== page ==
Is there an actual link here, or am I just feeling fragile? Does this “culture” of casual street harrasment feed in, in a meaningful and measurable way, to a machista culture in which ex-girlfriends can be threatened with death, domestic violence is rife and societal inaction the norm? There’s nutty, possessive ex-boyfriends (and ex-girlfriends) worldwide, and let’s face it, women are subjected to gender-based violence in many regions of the world, including the Northern developed countries where street harassment has been reduced in significant measure.
I don’t know, but I do know that I’m sick of it. Back when I had my travel armour on, was sailing contentedly through Latin American capitals, it was easier to write it off as a cultural tick, one that I could deal with (by following five simple rules!). Lately, it bothers me. It makes me think twice before leaving the house in leggings for the ten-minute walk to my yoga class. I jog in the late evenings, head down, guard up. I often cross the road rather than pass directly through a large group of men. I change my behaviour to accommodate theirs.
For all these reasons I was thrilled to read Sara’s post at The Titleless Blog, Let’s make ending street harassment go viral. She wonderfully dissects and rebuts the “it’s cultural” argument, but what got my attention more was her description of an encounter with the Chilean police, having confronted a man who followed her around a supermarket taking her photo. It reminded me of a similar incident described in Sarah Menkedick’s excellent My own Mexican Revolution.
And it reminded me of the police in Cusco who didn’t really care that I’d been threatened with death. This bothers me more than the whistles, the salty comments, the slurping kisses as I walk away. It’s a society that says “boys will be boys”, “you shouldn’t have worn that dress”, “cállate, pendeja“.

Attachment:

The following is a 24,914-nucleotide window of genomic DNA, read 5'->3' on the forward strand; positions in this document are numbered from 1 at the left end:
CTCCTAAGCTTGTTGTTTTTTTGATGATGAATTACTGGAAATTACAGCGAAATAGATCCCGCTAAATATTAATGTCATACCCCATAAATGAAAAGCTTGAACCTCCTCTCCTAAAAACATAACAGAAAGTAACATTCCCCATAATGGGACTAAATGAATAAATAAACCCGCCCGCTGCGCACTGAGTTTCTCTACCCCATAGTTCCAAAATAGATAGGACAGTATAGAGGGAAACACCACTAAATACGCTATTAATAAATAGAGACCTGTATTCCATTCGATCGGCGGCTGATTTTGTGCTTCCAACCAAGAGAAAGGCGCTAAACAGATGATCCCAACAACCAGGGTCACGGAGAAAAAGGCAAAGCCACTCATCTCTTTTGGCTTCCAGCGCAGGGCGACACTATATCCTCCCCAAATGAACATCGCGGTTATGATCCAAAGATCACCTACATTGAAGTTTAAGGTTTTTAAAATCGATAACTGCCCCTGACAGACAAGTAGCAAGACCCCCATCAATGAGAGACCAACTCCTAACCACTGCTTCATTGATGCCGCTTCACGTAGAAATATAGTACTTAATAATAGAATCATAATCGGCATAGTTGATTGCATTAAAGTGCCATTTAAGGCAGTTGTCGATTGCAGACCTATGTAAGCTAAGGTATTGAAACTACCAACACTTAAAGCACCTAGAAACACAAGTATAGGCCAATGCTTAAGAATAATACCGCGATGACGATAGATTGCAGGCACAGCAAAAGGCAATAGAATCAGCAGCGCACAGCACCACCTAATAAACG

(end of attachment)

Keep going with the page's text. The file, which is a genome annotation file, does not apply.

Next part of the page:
Sara’s wonderful post also introduced me to HollaBack!, a global grassroots movement seeking to change this “cultural” behaviour all over the world. (There’s a Buenos Aires chapter as well). This is a cool initiative, and I would strongly recommend that you check it out. What I like most about this project is that it encourages women to come together world-wide: this isn’t a collection of enraged gringas trying to shout sense into insistent Latin men and complacent, accepting Latin women. It neatly sidesteps Sarah Menkedick’s ethical dilemma of fighting for change in a foreign culture. These are just women, from all over the world, in their own language and cultural context, telling their stories.
Vamos, pendejas, no nos callemos.
Note: I still wouldn’t recommend getting into a verbal – or, worse, physical – altercation with a man on a Latin American street. I’m still a little cowed by the slang and manner of speaking in Argentina. It’s vastly different from what I was used to in Peru and I’m pretty sure I’d come off the worse in any exchange here in Buenos Aires. What I like about HollaBack is that there’s options: a stern look, maybe, instead of a stern word. It encourages girls to stick up for each other and explain to male friends that this behaviour is not OK. You don’t necessarily have to holler back, you just have to know that it’s totally within your rights to do so.